praises for their security, tight integration, and ease of administration. The
server, in turn, is linked to the Internet via a leased phone line (ISDN,
fractional T1, or T1). An interface to the hotel's property management
system enables the system to post charges to a guest's bill automatically.
Technical and Business Benefits
From a technical standpoint, the ATCOM/INFO solution offers both travelers
and hotels significant advantages over data ports. For one thing, it's
between 30 and 40 times faster. Senturia likens using his company's
solution to driving a Maserati, and predicts that business travelers will be
willing to pay for the privilege.
Of equal importance to hotels, the ATCOM/INFO solution by-passes their PBX, freeing up valuable phone lines.
Additionally, the ATCOM/INFO system is an attractive deal financially for
both hotel and guest. Guests get the high-speed information services they
need to make efficient, cost-effective use of their time. ATCOM/INFO
recommends that hotels price the service at a flat rate of between eight dollards and 12 dollars per night for unlimited usage. Business travelers -- and their managers -- are likely to find that an irresistible bargain in light of what it gets them.
"No longer will laptop users have to make 60-minute, 30-dollar long-distance
calls over slow, unreliable phone lines," notes Van Horne.
What hotels get is a service their customers want on favorable terms. The
hotel pays an initial setup charge and ATCOM/INFO supplies all of the
necessary hardware, software, and installation services.
"We take care of everything," says Senturia. Once the system is up and running, the hotel pays $100 per room, per month and covers telephony charges. Fifty percent of the remaining revenue stays with the hotelier.
"We estimate that a hotel should recover its entire initial investment within 24 months," says Senturia. "From the hotelier's standpoint, if you pay off the investment in two years and it raises occupancy by even 1 percent, bottom-line profit has increased dramatically."
The ATCOM/INFO solution went live for the first time in November, 1996 at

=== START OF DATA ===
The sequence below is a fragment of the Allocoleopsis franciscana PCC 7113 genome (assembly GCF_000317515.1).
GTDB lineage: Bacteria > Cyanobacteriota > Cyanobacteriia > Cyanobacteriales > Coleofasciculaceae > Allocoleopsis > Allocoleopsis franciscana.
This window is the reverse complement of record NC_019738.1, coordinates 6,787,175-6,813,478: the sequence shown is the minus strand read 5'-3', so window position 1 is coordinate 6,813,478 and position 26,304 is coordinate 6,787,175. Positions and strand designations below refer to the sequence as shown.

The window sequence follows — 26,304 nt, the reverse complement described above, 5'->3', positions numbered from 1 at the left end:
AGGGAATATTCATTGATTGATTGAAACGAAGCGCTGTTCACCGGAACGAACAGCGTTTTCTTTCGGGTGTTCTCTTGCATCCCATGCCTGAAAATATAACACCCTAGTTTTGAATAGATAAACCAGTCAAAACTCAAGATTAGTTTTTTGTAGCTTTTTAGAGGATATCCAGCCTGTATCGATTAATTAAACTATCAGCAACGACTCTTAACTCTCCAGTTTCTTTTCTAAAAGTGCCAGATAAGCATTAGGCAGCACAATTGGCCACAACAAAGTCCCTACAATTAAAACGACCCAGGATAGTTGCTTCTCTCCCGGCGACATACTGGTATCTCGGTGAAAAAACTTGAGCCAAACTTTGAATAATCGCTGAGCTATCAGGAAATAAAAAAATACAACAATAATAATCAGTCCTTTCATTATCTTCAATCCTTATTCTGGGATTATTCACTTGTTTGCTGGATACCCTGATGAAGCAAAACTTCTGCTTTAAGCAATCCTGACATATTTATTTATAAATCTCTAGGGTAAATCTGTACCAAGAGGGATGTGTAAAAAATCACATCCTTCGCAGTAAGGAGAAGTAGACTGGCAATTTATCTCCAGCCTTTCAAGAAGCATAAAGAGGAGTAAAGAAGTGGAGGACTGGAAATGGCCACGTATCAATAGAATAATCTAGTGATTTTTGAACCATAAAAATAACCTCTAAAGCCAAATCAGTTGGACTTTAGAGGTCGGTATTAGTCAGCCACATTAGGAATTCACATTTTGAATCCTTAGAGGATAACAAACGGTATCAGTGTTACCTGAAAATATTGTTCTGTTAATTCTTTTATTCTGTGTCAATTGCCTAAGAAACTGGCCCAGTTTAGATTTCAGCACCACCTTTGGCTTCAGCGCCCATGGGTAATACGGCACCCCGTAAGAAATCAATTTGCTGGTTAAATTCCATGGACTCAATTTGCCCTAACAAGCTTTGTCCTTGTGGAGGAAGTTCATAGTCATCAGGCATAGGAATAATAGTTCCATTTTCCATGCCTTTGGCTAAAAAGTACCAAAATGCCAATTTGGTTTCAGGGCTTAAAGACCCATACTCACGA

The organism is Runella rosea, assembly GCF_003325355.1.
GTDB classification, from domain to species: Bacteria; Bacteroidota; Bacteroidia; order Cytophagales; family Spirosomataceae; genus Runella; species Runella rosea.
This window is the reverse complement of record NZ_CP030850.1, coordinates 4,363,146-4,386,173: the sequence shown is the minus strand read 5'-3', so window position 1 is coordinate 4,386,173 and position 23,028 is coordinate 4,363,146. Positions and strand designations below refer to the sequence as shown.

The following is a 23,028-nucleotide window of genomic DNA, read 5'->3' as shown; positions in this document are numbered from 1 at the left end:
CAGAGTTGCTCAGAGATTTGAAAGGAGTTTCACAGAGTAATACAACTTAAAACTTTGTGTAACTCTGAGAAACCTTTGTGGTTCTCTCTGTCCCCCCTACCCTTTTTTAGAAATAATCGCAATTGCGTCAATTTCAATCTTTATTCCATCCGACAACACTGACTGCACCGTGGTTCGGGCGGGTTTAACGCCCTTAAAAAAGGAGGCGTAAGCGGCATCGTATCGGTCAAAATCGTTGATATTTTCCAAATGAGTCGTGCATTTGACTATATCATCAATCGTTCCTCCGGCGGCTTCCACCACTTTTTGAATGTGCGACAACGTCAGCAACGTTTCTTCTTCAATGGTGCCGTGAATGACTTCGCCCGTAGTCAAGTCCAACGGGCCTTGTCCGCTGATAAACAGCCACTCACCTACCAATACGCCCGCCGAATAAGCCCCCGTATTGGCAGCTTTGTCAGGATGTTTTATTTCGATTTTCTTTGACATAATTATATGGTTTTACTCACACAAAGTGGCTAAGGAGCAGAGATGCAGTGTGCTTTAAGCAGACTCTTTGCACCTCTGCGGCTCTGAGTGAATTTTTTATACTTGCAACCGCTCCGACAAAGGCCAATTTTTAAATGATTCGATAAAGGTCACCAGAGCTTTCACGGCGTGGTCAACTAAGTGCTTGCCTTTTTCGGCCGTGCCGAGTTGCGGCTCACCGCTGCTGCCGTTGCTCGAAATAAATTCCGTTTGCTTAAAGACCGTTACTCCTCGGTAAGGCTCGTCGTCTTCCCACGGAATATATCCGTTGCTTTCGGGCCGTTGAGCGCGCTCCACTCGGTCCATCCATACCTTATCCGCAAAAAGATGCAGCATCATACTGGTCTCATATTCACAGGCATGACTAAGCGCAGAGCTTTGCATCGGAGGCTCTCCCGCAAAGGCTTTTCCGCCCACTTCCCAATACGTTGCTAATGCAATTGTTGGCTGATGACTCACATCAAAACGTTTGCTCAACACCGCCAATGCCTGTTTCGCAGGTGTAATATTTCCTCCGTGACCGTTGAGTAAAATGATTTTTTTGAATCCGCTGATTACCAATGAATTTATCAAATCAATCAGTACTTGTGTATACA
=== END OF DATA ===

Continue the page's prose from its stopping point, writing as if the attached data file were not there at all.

the Renaissance Hotel in downtown Washington D.C. and the Claremont Resort and Spa in Oakland, California. The Renaissance is currently running the system in 13 rooms; the Claremont offers the service in 42 rooms, and plans to add another 40 by summer of 1997. Both hotels have supplemented the system with custom functionality.
The Claremont, for example, offers guests an online guide to local restaurants and a service that automatically prepares written directions and a map to any local address a guest specifies. Ultimately, the hotel hopes to put its entire Guest Services Directory online.
Says Mark Everton, the Claremont's Director of Finance, the ATCOM/INFO solution "will help us generate more room revenue, by selling more rooms at higher rates, because our rooms offer something no one else does." Everton also expects the availability of high-speed Internet access to enhance customer satisfaction and loyalty.
Senturia points out another potential source of revenue: advertising. Hotels can rent space on the Microsoft Windows® operating system desktop, displaying logos that link to a company's Web site. Guests who need to make flight reservations, for example, could click an airline's logo and get sent automatically to that airline's Web site.
According to Senturia, ATCOM/INFO has deals in place with two major hotel chains and is currently talking with three more. The ATCOM/INFO Internet solution is slated to roll out in another 1000 rooms by the summer of 1997. With the demand for high-speed Internet access growing, it's no surprise that momentum for the ATCOM/INFO solution is growing, too.